Developing a Recreational Summer Camp for Children with Autism Spectrum Disorder

By Liu, Ting; Meaney, Karen | Palaestra, Fall 2011 | Go to article overview

Developing a Recreational Summer Camp for Children with Autism Spectrum Disorder


Liu, Ting, Meaney, Karen, Palaestra


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Autism Spectrum Disorder (ASD) is a neurological disorder affecting about 1 in 110 U.S. children (CDC, 2010). ASD is usually diagnosed during childhood and is characterized by some core symptoms including qualitative impairment in social interaction, delays in the development of communication, and restrictive interests and/or repetitive body movements. These symptoms usually persist across an individual's lifespan and influence long-term outcomes such as potential for overweight, obesity, and independent living. However, participation in an early intervention program such as recreational summer camp may result in significant improvement in children's language, social, communication, and motor skill development. The camp can also assist in increasing children's participation in daily physical activities, which may help reduce obesity rates in children with ASD and assist them to develop a long lasting healthy lifestyle.

While the obesity rate among children in the United States has become a public health concern (Ogden, Carroll, Curtin, Lamb, & Flegal, 2010), it is an even greater concern for children and adolescents with disabilities (United States Department of Health and Human Services, 2008). They have a higher incidence of being overweight and are twice as likely to be physically inactive (Rimmer, Rowland, & Yamaki, 2007). Among children with disabilities, those with autism spectrum disorder have an even higher prevalence of obesity than children who do not have autism (Curtin, Anderson, Must, & Bandini, 2010).

Children with ASD appear to be in need of programs and services that address their unique abilities, help them prevent additional health risk, and, at the same time, promote leisure and recreational skills that may lead to physically active lifestyles (Longmuir & Bar-Or, 2000; Rimmer et al., 2007). Unfortunately, limited community-based opportunities exist for physical activity and recreational programs among children with disabilities, particularly those with ASD (Rimmer et al., 2007). Therefore, children with ASD may face greater challenges than their peers without ASD to combat overweight and obesity, because of their limited social outlets for recreational activities promoting health and wellness.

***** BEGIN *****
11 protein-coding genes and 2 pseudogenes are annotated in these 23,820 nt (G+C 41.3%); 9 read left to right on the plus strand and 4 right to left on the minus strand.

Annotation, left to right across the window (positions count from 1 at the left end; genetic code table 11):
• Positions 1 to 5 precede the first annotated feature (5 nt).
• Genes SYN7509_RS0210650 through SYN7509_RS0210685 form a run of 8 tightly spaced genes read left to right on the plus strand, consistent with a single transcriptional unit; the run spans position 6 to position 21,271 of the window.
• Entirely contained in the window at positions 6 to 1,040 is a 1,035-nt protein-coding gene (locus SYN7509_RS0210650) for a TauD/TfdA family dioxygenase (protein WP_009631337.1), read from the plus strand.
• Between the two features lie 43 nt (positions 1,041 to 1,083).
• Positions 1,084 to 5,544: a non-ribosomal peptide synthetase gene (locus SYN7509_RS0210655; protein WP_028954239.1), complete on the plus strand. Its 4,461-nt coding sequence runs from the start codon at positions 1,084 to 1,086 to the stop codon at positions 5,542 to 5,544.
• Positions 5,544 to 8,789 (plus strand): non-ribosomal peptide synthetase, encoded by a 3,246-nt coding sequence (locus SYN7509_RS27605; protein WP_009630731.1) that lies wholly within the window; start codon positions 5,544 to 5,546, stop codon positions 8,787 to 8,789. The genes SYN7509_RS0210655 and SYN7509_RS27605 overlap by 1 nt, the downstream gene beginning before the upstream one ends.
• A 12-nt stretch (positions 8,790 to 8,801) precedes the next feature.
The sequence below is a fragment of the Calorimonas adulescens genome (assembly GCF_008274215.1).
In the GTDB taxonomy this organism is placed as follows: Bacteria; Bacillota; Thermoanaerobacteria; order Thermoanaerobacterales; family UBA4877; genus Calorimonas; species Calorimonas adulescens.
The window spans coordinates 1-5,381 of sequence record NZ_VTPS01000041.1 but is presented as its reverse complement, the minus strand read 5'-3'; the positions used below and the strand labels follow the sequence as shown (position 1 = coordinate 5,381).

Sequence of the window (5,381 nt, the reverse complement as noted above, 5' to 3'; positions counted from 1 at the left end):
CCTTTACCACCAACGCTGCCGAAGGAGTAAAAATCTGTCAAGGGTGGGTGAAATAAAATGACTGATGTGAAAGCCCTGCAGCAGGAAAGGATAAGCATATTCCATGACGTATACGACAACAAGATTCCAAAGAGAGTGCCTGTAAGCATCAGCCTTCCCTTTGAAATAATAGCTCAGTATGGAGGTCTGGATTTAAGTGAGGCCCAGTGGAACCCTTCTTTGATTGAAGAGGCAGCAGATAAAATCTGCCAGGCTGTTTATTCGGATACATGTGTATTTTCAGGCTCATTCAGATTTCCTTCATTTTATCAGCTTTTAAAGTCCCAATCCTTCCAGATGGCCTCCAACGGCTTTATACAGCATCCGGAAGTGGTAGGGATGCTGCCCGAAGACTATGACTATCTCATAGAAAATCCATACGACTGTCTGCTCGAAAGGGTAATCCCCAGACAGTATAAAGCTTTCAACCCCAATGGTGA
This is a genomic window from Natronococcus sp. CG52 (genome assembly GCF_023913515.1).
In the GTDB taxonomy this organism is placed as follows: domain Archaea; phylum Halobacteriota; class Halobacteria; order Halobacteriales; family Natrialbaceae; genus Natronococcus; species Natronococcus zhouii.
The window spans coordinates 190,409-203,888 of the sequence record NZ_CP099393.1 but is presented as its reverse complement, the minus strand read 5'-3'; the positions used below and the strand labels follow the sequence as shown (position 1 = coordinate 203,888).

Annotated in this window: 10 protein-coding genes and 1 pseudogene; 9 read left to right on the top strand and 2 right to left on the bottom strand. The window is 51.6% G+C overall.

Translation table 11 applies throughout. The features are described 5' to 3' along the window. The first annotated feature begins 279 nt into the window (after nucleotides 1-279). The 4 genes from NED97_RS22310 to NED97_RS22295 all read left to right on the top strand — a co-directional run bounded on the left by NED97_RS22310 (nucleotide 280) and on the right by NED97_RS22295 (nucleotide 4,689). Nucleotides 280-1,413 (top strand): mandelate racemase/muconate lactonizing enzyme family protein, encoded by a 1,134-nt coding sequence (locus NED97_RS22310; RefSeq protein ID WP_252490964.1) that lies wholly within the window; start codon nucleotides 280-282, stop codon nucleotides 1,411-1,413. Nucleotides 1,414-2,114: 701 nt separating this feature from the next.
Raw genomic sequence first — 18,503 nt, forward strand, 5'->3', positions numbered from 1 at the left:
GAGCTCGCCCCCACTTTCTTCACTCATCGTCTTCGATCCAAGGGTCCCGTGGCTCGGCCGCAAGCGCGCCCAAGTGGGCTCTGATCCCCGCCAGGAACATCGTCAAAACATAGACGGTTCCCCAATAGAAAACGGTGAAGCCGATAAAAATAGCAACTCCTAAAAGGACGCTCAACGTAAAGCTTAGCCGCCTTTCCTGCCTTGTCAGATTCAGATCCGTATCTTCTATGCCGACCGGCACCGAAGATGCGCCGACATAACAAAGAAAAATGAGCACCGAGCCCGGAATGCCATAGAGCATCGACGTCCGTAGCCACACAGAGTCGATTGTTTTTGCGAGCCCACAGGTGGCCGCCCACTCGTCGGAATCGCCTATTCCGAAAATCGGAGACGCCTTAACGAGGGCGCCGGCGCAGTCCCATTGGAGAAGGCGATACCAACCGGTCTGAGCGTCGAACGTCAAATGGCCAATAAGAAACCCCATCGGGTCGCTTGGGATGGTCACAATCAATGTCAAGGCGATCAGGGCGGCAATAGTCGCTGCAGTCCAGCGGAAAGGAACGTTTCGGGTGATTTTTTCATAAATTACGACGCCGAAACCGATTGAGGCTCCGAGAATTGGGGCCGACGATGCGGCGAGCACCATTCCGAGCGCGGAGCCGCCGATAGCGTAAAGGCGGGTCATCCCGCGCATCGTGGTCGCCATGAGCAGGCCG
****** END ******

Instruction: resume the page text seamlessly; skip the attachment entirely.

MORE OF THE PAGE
A plausible solution for addressing the need for leisure and recreational experiences and improving physical activity levels among children with ASD is to provide diverse physical activity experiences in safe and accessible environments. However, most traditional recreational summer camps present a number of challenges to children with ASD and their families in terms of access. Children with ASD are not typically accepted to the recreational camps because a majority of camp staff do not know how to handle autistic behaviors, especially children with severe autism. The lack of adequate recreational camp opportunities to meet the needs of this special population in San Marcos and surrounding areas makes it more difficult for these children to enjoy a real and lasting summer experience.

Goal of Recreational Autism Summer Camp

The goal of this recreational autism summer camp was to serve children with ASD from an underserved population with special needs in the San Macros community. Specifically, this camp was designed to provide children with ASD access to quality summer camp experiences to improve their social, language, communication, and motor skills, while being sensitive to each child's unique abilities, as well as ensuring their safety and enjoyment.

This camp was the first of its kind in the San Marcos community to specifically focus on children with ASD. University students participating in service-learning volunteered to serve as the camp counselors. Trained camp counselors embedded therapeutic and educational goals into recreational activities and provided supportive and nurturing interaction and instruction. …

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Developing a Recreational Summer Camp for Children with Autism Spectrum Disorder
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